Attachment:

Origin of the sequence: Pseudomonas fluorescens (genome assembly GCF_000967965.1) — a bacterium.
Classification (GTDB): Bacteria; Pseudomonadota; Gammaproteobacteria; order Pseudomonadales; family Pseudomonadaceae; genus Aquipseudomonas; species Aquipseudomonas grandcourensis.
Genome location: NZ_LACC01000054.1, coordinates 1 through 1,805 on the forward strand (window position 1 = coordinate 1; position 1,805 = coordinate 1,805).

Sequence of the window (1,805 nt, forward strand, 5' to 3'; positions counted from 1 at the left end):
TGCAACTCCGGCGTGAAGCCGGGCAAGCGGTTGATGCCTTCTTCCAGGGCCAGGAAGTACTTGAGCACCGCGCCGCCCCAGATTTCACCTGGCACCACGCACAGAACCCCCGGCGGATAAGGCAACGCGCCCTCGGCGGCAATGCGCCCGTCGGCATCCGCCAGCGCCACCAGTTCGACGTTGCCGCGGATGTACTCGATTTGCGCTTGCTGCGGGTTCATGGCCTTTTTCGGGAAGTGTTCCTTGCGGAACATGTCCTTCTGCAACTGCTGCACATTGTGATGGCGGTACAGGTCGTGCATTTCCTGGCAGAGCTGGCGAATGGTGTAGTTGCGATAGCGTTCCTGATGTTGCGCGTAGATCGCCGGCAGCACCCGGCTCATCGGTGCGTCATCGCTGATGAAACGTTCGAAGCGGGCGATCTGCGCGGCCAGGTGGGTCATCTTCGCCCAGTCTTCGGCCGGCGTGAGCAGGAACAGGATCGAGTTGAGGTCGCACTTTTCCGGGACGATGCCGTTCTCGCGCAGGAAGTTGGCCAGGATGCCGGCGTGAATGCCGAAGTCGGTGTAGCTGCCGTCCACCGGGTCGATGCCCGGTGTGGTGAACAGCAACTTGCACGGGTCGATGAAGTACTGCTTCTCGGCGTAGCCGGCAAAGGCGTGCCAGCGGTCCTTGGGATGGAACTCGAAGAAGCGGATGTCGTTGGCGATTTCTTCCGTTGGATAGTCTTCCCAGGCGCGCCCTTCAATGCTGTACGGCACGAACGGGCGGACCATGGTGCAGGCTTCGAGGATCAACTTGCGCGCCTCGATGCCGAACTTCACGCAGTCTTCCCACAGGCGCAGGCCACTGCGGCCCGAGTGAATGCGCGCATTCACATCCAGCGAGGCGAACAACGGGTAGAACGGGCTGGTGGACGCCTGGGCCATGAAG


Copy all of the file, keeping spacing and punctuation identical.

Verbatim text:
Origin of the sequence: Pseudomonas fluorescens (genome assembly GCF_000967965.1) — a bacterium.
Classification (GTDB): Bacteria; Pseudomonadota; Gammaproteobacteria; order Pseudomonadales; family Pseudomonadaceae; genus Aquipseudomonas; species Aquipseudomonas grandcourensis.
Genome location: NZ_LACC01000054.1, coordinates 1 through 1,805 on the forward strand (window position 1 = coordinate 1; position 1,805 = coordinate 1,805).

Sequence of the window (1,805 nt, forward strand, 5' to 3'; positions counted from 1 at the left end):
TGCAACTCCGGCGTGAAGCCGGGCAAGCGGTTGATGCCTTCTTCCAGGGCCAGGAAGTACTTGAGCACCGCGCCGCCCCAGATTTCACCTGGCACCACGCACAGAACCCCCGGCGGATAAGGCAACGCGCCCTCGGCGGCAATGCGCCCGTCGGCATCCGCCAGCGCCACCAGTTCGACGTTGCCGCGGATGTACTCGATTTGCGCTTGCTGCGGGTTCATGGCCTTTTTCGGGAAGTGTTCCTTGCGGAACATGTCCTTCTGCAACTGCTGCACATTGTGATGGCGGTACAGGTCGTGCATTTCCTGGCAGAGCTGGCGAATGGTGTAGTTGCGATAGCGTTCCTGATGTTGCGCGTAGATCGCCGGCAGCACCCGGCTCATCGGTGCGTCATCGCTGATGAAACGTTCGAAGCGGGCGATCTGCGCGGCCAGGTGGGTCATCTTCGCCCAGTCTTCGGCCGGCGTGAGCAGGAACAGGATCGAGTTGAGGTCGCACTTTTCCGGGACGATGCCGTTCTCGCGCAGGAAGTTGGCCAGGATGCCGGCGTGAATGCCGAAGTCGGTGTAGCTGCCGTCCACCGGGTCGATGCCCGGTGTGGTGAACAGCAACTTGCACGGGTCGATGAAGTACTGCTTCTCGGCGTAGCCGGCAAAGGCGTGCCAGCGGTCCTTGGGATGGAACTCGAAGAAGCGGATGTCGTTGGCGATTTCTTCCGTTGGATAGTCTTCCCAGGCGCGCCCTTCAATGCTGTACGGCACGAACGGGCGGACCATGGTGCAGGCTTCGAGGATCAACTTGCGCGCCTCGATGCCGAACTTCACGCAGTCTTCCCACAGGCGCAGGCCACTGCGGCCCGAGTGAATGCGCGCATTCACATCCAGCGAGGCGAACAACGGGTAGAACGGGCTGGTGGACGCCTGGGCCATGAAG